Doesn't it always seem to be the case: Wherever there is an area of exceptional
scenic beauty, mankind will find some way to stuff it up, invariably for short-term
economic gain (greed). Such a place is the Mole River valley 20km south east of
Tenterfield on the New England Tableland, where it is proposed to build a dam.
The scenic Mole River valley, south west of Tenterfield
The Mole River lies west of the Great Dividing Range, and drains into the Murray
Darling system. So why is the Clarence Environment Centre concerned about a
proposal by the Tenterfield Shire Council to build a dam on the Mole, when we have
more than enough environmental problems within our own valley.
Well, to begin with, the quantities of water involved in the proposal are identical to
those of an earlier scheme, put forward by that same council to build a dam on the
east of the Dividing Range, within the Clarence River catchment. Fortunately for the
Clarence that earlier proposal was overturned. But could this latest scheme be a plan
to put infrastructure in place, that will later be used to argue for a transfer of water
from the Clarence.
With most existing dams on the New England - notably Glenlyon, Copeton, Pindari,
and Rangers Valley dams - proving impossible to fill in recent years, and with that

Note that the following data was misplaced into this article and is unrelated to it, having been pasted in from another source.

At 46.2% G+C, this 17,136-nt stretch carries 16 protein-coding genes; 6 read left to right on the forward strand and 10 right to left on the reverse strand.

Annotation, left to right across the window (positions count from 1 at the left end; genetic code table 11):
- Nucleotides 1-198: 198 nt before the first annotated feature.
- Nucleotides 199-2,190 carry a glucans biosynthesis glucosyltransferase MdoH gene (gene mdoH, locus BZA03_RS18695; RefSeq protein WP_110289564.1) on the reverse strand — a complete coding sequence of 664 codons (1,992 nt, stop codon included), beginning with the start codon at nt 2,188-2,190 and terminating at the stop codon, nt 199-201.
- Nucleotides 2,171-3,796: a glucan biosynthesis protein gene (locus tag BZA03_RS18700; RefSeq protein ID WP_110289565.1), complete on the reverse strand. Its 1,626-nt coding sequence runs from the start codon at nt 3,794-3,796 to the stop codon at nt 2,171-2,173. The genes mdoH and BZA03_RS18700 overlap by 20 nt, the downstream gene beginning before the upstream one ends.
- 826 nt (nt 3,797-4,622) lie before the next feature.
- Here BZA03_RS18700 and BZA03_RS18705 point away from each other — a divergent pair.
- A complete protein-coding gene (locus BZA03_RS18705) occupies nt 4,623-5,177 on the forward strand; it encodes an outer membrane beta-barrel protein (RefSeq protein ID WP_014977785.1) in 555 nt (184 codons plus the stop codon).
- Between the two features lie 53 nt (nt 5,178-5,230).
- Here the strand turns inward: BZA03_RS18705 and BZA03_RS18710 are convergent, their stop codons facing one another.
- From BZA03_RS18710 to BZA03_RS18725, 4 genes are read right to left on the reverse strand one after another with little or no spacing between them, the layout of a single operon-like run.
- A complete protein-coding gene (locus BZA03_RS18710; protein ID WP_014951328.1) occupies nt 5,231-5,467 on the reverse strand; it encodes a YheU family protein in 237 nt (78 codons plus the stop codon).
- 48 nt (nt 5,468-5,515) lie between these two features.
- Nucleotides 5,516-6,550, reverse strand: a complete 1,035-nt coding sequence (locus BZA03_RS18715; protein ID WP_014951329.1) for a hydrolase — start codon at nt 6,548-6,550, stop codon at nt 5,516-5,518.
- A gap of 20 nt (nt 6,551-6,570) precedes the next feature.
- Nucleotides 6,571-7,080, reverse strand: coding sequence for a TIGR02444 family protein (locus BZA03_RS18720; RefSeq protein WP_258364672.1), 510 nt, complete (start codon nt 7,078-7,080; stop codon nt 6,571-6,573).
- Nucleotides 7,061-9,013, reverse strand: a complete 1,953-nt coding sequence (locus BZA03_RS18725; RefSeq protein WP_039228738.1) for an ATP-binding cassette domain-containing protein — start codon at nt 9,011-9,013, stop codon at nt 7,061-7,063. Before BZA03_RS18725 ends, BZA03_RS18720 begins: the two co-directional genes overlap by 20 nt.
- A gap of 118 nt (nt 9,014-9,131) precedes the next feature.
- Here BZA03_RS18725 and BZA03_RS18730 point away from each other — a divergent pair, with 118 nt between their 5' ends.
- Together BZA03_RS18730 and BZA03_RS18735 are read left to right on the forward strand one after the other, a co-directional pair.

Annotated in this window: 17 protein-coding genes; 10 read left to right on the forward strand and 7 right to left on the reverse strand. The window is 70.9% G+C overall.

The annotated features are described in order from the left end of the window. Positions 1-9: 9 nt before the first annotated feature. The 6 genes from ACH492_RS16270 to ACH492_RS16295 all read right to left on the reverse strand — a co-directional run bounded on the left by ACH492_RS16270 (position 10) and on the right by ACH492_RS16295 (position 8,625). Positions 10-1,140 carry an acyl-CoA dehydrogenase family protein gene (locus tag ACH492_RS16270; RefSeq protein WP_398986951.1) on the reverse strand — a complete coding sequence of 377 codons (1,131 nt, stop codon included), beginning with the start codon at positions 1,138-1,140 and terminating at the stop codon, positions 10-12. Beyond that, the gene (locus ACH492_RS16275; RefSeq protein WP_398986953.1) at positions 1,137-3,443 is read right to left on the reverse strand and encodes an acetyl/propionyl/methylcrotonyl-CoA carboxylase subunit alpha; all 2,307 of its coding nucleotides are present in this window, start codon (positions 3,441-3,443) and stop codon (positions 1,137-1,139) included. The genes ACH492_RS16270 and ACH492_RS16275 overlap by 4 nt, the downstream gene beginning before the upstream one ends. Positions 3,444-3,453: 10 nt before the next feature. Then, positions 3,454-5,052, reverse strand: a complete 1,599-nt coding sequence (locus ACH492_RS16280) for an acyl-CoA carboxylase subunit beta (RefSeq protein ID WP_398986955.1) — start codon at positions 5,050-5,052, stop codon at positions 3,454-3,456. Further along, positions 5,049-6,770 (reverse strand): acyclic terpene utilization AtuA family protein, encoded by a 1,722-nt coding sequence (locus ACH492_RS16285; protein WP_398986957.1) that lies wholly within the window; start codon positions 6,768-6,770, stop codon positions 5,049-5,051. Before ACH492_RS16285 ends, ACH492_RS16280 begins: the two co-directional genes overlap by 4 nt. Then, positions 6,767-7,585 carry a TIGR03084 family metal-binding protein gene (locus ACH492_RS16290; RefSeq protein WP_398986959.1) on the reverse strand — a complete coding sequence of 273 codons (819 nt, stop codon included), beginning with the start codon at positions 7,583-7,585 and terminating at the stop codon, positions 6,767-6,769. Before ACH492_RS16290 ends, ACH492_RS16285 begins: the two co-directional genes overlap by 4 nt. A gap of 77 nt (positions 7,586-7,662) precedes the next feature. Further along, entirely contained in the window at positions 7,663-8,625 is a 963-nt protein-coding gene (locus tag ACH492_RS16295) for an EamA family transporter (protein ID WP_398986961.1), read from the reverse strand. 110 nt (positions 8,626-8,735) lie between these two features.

possibility likely to become even more remote with the impact of climate change, we
decided to undertake an on-site inspection to determine whether there would be a
realistic expectation of a Mole River dam being any different.
Our first stop was the Tenterfield Council, where we spoke with General Manager,
Mark Arnold. Mark was very obliging, considering we had made no appointment,
and he just happens to be the ex-brother-in-law of our local State Member, Steve
Cansdell, so he is well briefed on how Clarence Valley residents view any proposal
to divert our water. Mark explained that the Mole River proposal was not new, but
had formed part of an original ambitious dam construction program that had included
many of the above-named reservoirs. It was only when the plug was pulled on any
plans for new dams some years ago, that the Mole received a reprieve.
The Mole River Dam
A threat to the Clarence.